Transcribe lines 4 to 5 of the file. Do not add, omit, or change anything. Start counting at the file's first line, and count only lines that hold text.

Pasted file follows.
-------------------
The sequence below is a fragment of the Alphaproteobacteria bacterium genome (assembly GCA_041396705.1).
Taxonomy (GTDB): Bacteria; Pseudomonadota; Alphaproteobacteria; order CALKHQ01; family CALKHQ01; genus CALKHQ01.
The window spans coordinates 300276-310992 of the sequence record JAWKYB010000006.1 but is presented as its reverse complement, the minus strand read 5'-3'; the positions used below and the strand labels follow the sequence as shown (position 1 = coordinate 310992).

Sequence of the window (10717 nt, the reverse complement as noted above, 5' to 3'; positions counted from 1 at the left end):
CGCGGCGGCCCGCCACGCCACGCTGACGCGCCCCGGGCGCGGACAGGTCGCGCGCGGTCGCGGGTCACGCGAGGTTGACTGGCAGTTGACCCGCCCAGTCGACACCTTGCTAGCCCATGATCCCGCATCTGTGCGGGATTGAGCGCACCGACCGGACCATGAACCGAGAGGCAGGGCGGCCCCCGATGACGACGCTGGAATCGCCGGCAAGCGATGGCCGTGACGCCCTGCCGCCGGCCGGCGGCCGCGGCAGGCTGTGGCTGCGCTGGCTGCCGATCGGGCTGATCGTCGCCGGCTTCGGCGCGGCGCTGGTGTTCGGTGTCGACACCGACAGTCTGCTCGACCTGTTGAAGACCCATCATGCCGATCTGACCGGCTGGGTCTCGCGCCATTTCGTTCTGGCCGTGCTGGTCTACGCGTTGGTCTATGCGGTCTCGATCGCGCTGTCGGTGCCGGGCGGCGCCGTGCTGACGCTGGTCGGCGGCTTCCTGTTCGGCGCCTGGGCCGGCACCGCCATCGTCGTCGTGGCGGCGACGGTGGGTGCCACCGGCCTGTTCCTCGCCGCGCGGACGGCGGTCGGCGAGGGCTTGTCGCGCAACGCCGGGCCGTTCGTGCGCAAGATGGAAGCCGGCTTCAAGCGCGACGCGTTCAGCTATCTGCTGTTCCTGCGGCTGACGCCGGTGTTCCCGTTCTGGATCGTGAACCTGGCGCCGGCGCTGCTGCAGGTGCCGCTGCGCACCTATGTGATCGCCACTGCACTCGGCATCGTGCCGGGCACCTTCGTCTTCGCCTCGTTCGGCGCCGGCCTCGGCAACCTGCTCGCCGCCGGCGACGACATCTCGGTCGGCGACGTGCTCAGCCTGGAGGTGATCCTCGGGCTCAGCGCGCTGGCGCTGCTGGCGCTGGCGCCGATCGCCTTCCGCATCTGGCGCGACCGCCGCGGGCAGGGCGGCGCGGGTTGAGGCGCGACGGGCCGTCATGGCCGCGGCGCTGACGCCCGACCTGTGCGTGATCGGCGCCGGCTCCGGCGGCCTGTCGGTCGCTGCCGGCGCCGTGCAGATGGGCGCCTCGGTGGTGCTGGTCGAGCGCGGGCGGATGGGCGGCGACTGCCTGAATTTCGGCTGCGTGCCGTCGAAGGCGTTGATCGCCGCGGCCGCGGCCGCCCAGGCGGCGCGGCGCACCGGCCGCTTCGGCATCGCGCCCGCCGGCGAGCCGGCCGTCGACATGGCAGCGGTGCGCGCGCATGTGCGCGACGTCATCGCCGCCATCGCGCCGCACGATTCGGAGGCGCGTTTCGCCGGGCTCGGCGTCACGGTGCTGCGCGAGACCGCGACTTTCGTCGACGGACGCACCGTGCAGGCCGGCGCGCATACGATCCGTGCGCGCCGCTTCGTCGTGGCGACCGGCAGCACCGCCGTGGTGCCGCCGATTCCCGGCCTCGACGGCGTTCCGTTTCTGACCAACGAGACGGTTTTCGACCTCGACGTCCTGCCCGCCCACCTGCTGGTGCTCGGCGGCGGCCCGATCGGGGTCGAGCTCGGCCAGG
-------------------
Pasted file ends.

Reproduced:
Sequence of the window (10717 nt, the reverse complement as noted above, 5' to 3'; positions counted from 1 at the left end):
CGCGGCGGCCCGCCACGCCACGCTGACGCGCCCCGGGCGCGGACAGGTCGCGCGCGGTCGCGGGTCACGCGAGGTTGACTGGCAGTTGACCCGCCCAGTCGACACCTTGCTAGCCCATGATCCCGCATCTGTGCGGGATTGAGCGCACCGACCGGACCATGAACCGAGAGGCAGGGCGGCCCCCGATGACGACGCTGGAATCGCCGGCAAGCGATGGCCGTGACGCCCTGCCGCCGGCCGGCGGCCGCGGCAGGCTGTGGCTGCGCTGGCTGCCGATCGGGCTGATCGTCGCCGGCTTCGGCGCGGCGCTGGTGTTCGGTGTCGACACCGACAGTCTGCTCGACCTGTTGAAGACCCATCATGCCGATCTGACCGGCTGGGTCTCGCGCCATTTCGTTCTGGCCGTGCTGGTCTACGCGTTGGTCTATGCGGTCTCGATCGCGCTGTCGGTGCCGGGCGGCGCCGTGCTGACGCTGGTCGGCGGCTTCCTGTTCGGCGCCTGGGCCGGCACCGCCATCGTCGTCGTGGCGGCGACGGTGGGTGCCACCGGCCTGTTCCTCGCCGCGCGGACGGCGGTCGGCGAGGGCTTGTCGCGCAACGCCGGGCCGTTCGTGCGCAAGATGGAAGCCGGCTTCAAGCGCGACGCGTTCAGCTATCTGCTGTTCCTGCGGCTGACGCCGGTGTTCCCGTTCTGGATCGTGAACCTGGCGCCGGCGCTGCTGCAGGTGCCGCTGCGCACCTATGTGATCGCCACTGCACTCGGCATCGTGCCGGGCACCTTCGTCTTCGCCTCGTTCGGCGCCGGCCTCGGCAACCTGCTCGCCGCCGGCGACGACATCTCGGTCGGCGACGTGCTCAGCCTGGAGGTGATCCTCGGGCTCAGCGCGCTGGCGCTGCTGGCGCTGGCGCCGATCGCCTTCCGCATCTGGCGCGACCGCCGCGGGCAGGGCGGCGCGGGTTGAGGCGCGACGGGCCGTCATGGCCGCGGCGCTGACGCCCGACCTGTGCGTGATCGGCGCCGGCTCCGGCGGCCTGTCGGTCGCTGCCGGCGCCGTGCAGATGGGCGCCTCGGTGGTGCTGGTCGAGCGCGGGCGGATGGGCGGCGACTGCCTGAATTTCGGCTGCGTGCCGTCGAAGGCGTTGATCGCCGCGGCCGCGGCCGCCCAGGCGGCGCGGCGCACCGGCCGCTTCGGCATCGCGCCCGCCGGCGAGCCGGCCGTCGACATGGCAGCGGTGCGCGCGCATGTGCGCGACGTCATCGCCGCCATCGCGCCGCACGATTCGGAGGCGCGTTTCGCCGGGCTCGGCGTCACGGTGCTGCGCGAGACCGCGACTTTCGTCGACGGACGCACCGTGCAGGCCGGCGCGCATACGATCCGTGCGCGCCGCTTCGTCGTGGCGACCGGCAGCACCGCCGTGGTGCCGCCGATTCCCGGCCTCGACGGCGTTCCGTTTCTGACCAACGAGACGGTTTTCGACCTCGACGTCCTGCCCGCCCACCTGCTGGTGCTCGGCGGCGGCCCGATCGGGGTCGAGCTCGGCCAGG